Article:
Traders’ Dilemma : Developing Countries’ Response to Trade Disputes



Shantayanan Devarajan, Delfin S. Go, Csilla Lakatos, Sherman Robinson, Karen Thierfelder | World Bank Group


If trade tensions between the United States and certain trading partners escalate into a full-blown trade war, what should developing countries do? Using a global, general-equilibrium model, this paper first simulates the effects of an increase in U.S. tariffs on imports from all regions to about 30 percent (the average non-Most Favored Nation tariff currently applied to imports from Cuba and the Democratic Republic of Korea) and retaliation in kind by major trading partners—the European Union, China, Mexico, Canada, and Japan. The paper then considers four possible responses by developing countries to this trade war: (i) join the trade war; (ii) do nothing; (iii) pursue regional trade agreements (RTAs) with all regions outside the United States; and (iv) option (iii) and unilaterally liberalize tariffs on imports from the United States. The results show that joining the trade war is the worst option for developing countries (twice as bad as doing nothing), while forming RTAs with non-U.S. regions and liberalizing tariffs on U.S. imports (“turning the other cheek”) is the best. The reason is that a trade war between the United States and its major trading partners creates opportunities for developing countries to increase their exports to these markets. Liberalizing tariffs increases developing countries’ competitiveness, enabling them to capitalize on these opportunities.


Tariffs introduced by the United States throughout 2018 and the retaliatory response of trading partners now affect close to $450 billion of global trade, accounting for 13 percent of U.S. imports of goods and 2.5 percent of global goods trade. If all proposed increases in U.S. tariffs were to be implemented, average applied tariffs in the United States would more than quadruple from the current average of 1.6 percent to 6.7 percent, reaching rates not seen since the 1960s.

Faced with protectionist measures, numerous trading partners (China, Canada, Mexico, EU, Turkey, etc.) retaliated against higher U.S. tariffs, while others (the Republic of Korea, India, etc.) did not. In fact, apart from the trade disputes with the United States, there is no evidence of a worldwide increase in the number of protectionist measures. On the contrary, the average number of trade restrictive measures implemented by G20 economies has been declining and remains below 2012-2015 trends (WTO 2018). Most major economies have continued liberalization efforts, pursuing market access opportunities under regional trade agreements (RTAs). Since the beginning of 2017, there have been 10 RTAs that entered into force such as those between the EU and Canada, Canada and Ukraine, China and Georgia, etc. After U.S. withdrawal from TPP negotiations, the Comprehensive and Progressive Agreement for Trans-Pacific Partnership (CPTPP) was signed by the remaining 11 member countries in March 2018. Soon afterwards, leaders from more than 40 African nations endorsed a framework for establishing an African Continental Free Trade Area (CFTA). China also recently announced unilateral cuts in import tariffs on close to 1,600 products.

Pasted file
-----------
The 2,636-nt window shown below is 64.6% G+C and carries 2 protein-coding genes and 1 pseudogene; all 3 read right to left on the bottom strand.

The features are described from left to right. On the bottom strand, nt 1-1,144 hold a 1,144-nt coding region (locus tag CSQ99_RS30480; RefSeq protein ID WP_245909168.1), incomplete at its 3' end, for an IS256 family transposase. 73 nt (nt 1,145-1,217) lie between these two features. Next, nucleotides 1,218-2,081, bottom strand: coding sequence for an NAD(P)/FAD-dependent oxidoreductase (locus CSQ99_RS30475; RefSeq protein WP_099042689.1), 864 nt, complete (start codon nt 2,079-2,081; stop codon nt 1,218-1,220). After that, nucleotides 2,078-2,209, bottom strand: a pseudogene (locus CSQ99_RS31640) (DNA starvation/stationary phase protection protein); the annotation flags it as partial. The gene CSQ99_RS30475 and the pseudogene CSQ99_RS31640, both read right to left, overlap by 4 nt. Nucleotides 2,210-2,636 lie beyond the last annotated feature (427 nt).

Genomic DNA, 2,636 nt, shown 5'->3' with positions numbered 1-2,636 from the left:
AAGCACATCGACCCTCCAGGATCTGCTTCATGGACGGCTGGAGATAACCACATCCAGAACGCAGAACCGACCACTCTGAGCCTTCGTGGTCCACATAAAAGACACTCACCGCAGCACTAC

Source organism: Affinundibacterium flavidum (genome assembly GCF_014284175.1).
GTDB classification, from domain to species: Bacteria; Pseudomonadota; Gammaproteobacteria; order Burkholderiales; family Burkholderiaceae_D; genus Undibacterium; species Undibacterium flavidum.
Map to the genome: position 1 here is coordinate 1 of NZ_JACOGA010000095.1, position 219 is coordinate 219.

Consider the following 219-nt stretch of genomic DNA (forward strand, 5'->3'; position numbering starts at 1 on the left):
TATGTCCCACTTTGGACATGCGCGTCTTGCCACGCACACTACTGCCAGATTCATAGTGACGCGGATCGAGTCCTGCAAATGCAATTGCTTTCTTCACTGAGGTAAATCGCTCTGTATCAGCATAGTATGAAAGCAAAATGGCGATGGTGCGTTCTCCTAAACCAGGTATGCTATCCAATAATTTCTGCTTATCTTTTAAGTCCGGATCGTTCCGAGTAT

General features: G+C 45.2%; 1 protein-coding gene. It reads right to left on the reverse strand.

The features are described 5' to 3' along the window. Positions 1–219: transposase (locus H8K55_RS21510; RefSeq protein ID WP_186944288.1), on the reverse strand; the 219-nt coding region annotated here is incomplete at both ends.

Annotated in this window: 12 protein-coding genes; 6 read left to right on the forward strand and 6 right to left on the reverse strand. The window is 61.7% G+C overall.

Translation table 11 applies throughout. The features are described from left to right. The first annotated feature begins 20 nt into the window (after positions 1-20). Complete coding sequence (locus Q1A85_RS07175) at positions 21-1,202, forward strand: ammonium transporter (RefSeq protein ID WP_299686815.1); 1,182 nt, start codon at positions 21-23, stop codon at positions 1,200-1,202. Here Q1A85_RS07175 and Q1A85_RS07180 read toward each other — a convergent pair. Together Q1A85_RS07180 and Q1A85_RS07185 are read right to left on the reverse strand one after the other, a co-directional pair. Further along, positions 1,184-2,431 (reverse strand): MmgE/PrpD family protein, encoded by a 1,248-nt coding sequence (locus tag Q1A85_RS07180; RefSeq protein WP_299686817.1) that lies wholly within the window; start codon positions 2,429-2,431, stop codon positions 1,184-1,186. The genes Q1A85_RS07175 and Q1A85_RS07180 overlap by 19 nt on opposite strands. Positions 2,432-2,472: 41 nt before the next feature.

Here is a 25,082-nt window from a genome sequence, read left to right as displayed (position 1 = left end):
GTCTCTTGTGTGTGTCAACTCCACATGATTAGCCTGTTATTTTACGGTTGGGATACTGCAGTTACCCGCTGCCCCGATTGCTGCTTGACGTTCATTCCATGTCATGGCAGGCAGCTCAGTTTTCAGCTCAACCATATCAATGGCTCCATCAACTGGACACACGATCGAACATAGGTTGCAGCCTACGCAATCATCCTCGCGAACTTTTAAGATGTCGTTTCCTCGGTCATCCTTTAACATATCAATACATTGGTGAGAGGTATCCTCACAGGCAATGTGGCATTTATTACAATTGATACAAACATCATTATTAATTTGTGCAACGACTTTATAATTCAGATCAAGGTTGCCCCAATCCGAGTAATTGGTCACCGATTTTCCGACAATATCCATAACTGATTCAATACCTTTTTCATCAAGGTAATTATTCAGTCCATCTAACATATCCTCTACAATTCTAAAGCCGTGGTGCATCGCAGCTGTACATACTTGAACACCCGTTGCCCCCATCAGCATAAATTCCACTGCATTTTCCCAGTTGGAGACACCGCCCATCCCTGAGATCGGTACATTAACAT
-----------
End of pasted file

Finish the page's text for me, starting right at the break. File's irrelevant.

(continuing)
In light of these developments, policymakers in the rest of the world, and especially among developing countries, are grappling with the potential impact of, and the appropriate policy response to, U.S. protectionist measures. They are faced with the “trader’s dilemma”: should they join the trade war, stay out, or do something different, including continuing to pursue regional trading arrangements?

Other studies of recent trade tensions have focused on directly affected countries or on estimating the general costs of rising protectionism at the global level. Kutlina-Dimitrova and Lakatos (2017) examine the wide-ranging costs of potential increases in worldwide barriers to bound tariff rates and estimate that these could translate into an annual decline of global trade of 9 percent — more than was experienced during the global financial crisis of 2008-09. Robinson and Thierfelder (2018) argue that the disintegration of the North American trade bloc and a subsequent NAFTA trade war could result in significant damage to all three member countries – the United States, Mexico, and Canada – with the United States becoming more isolated in the global economy. Chepeliev et al. (2018) argue that retaliatory tariffs implemented by Canada and Mexico on U.S. agricultural exports in response to U.S. steel and aluminum tariffs will reverse the modest export gains from the newly negotiated USMexico-Canada Agreement (USMCA). Analyzing a scenario of a U.S. trade war with China and Mexico, Bouet and Laborde (2018) find that trade wars will not improve U.S. welfare and will harm China and Mexico as well as the global economy. Rutherford et al. (2018) estimate that the welfare costs of a trade war could be substantial, with losses concentrated in the United States and China, and small effects on other countries. Likewise, Zandi et al. (2018) establish that potential global trade wars will entail losses in U.S. GDP and jobs. If the trade tensions raise global uncertainty and lead to depressed investments in developing countries, Freund et al. (2018) estimate that the income losses in developing countries could range between 0.9 percent for South Asia and 1.7 percent for Europe and Central Asia.



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